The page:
When we were just beginning to make our way in a big city, my husband and I accepted an offer to buy a lease for the building in which we had an apartment. It was an old mansion that had been remodeled into eight small units.
We bought the lease, using all the money we had, and things went well for several months.
Then, a city inspector came and said that the fire escapes were not up to code. He added that if we gave him $100, he wouldn't report the infraction.
My husband and I were desperate. We learned that the owner of the building had closed her eyes to the fact that it had been carved up into apartments. She would do nothing about the fire escapes. A couple of residents who claimed they knew how the city operated advised us to pay the bribe. We didn't know what else to do.
So my husband went down to the inspector's office and literally slipped him the cash under his desk.
Having had the experience where paying a bribe seemed the accepted way to operate, I can understand the pressure on individuals in many walks of life to succumb in order to progress or further their interest.
Not surprisingly, in a few months, the building was sold, and we lost our lease and the money we had spent to buy it. I've learned to be glad for this failure because it taught us early that unethical behavior would not benefit us in the long run. And over the years, I've learned an even deeper lesson: that human ethics alone is not the answer.
Mary Baker Eddy, the founder of this newspaper wrote, "Material philosophy, human ethics, scholastic theology, and physics have not sufficiently enlightened mankind." Then she asks, "When will the whole human race have one God, - an undivided affection that leaves the unreal material basis of things, for the spiritual foundation and superstructure that is real, right, and eternal?" ("Miscellaneous Writings 1883-1896," pp. 340, 341).
We can begin to answer this challenging question right now by realizing more fully that there is but one God. This God is Mind. This divine Mind enlightens human thought with solutions to all problems.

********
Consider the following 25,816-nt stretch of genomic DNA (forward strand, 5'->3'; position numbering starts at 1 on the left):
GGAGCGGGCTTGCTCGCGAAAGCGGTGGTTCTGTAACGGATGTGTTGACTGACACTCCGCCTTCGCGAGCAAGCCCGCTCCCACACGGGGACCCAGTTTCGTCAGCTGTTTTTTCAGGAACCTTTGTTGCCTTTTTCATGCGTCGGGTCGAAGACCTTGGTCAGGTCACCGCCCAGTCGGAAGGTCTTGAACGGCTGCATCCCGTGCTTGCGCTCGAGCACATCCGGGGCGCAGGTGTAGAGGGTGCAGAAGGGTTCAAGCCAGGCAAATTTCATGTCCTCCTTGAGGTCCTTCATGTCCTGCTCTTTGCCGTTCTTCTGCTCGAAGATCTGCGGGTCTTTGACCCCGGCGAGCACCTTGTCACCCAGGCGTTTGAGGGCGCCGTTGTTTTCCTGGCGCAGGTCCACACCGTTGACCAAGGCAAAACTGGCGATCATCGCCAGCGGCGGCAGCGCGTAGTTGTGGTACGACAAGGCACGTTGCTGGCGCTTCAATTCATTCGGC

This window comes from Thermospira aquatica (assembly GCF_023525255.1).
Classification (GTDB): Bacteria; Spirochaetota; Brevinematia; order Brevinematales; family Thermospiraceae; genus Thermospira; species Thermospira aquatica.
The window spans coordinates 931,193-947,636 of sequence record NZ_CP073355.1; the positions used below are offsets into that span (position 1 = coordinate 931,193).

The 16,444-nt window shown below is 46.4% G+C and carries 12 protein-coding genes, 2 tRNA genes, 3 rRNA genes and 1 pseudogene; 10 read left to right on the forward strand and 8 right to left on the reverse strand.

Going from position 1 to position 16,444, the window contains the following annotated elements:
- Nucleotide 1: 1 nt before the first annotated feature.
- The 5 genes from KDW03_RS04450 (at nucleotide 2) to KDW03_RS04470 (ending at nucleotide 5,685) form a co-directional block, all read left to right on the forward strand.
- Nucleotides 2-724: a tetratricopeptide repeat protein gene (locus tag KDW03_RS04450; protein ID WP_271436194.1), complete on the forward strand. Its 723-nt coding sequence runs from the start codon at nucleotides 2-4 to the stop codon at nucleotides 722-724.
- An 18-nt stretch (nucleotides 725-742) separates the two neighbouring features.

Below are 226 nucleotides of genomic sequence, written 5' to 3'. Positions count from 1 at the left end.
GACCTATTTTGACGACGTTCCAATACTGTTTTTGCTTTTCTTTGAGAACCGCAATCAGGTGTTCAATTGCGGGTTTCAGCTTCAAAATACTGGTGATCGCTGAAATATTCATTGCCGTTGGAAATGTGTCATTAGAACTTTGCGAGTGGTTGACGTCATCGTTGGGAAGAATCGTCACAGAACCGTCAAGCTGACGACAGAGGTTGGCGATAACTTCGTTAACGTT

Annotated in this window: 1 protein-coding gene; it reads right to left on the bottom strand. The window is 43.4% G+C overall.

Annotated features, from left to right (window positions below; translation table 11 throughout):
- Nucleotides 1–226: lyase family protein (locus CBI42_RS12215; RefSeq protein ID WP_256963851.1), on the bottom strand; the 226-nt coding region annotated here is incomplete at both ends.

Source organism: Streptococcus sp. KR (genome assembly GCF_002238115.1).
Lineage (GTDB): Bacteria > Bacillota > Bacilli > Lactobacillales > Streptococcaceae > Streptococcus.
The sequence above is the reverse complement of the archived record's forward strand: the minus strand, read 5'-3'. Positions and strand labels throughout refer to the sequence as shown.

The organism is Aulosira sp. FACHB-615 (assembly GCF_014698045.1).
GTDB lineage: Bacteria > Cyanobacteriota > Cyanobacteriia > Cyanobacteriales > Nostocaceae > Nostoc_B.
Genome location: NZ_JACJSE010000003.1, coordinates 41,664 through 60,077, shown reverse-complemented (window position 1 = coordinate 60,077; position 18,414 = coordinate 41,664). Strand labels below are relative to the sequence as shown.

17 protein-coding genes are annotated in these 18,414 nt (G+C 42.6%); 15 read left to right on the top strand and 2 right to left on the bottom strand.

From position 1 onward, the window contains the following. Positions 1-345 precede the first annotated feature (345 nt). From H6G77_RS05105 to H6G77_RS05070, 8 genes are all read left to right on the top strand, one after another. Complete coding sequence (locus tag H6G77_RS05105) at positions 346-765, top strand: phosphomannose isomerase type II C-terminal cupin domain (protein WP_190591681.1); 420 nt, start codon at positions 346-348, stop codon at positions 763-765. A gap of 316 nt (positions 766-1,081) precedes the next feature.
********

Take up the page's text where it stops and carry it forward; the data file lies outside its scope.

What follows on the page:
Divine Mind is also divine Love, expressing itself in "undivided affection" that cares for everyone impartially. Laws inspired by Love truly bless all.
Human reasoning may result in portioning out a limited supply of good. But turning away from purely self-interested motivation, we see fairer solutions come to light.
While most individuals are in favor of congressional efforts to draft better laws to ensure ethical behavior, and of businesses, professional sports organizations, and religious institutions holding to a higher code of ethics, some recognize that this is not the final answer. Many laws, such as campaign finance reform and corporate policies, are sometimes found to be filled with loopholes.
This shouldn't be cause for pessimism about current efforts to legislate higher ethical standards or to change corporate policies. It's a call to more fully claim government in every aspect of life by the one universal God, to live it in our own lives, and to pray that our legislators, executives, as well as ourselves, be delivered from beliefs that the way of bribery or other unethical practices are inevitable.
The one God, whom the majority worship, will uplift and support ever higher, ever more just laws and policies, as our prayers are more prevalent in our thinking than views tied to self-interest. We all want good and ethical institutions, and we can have them. The spiritual foundation and superstructure are in place.
The integrity of the upright shall guide them.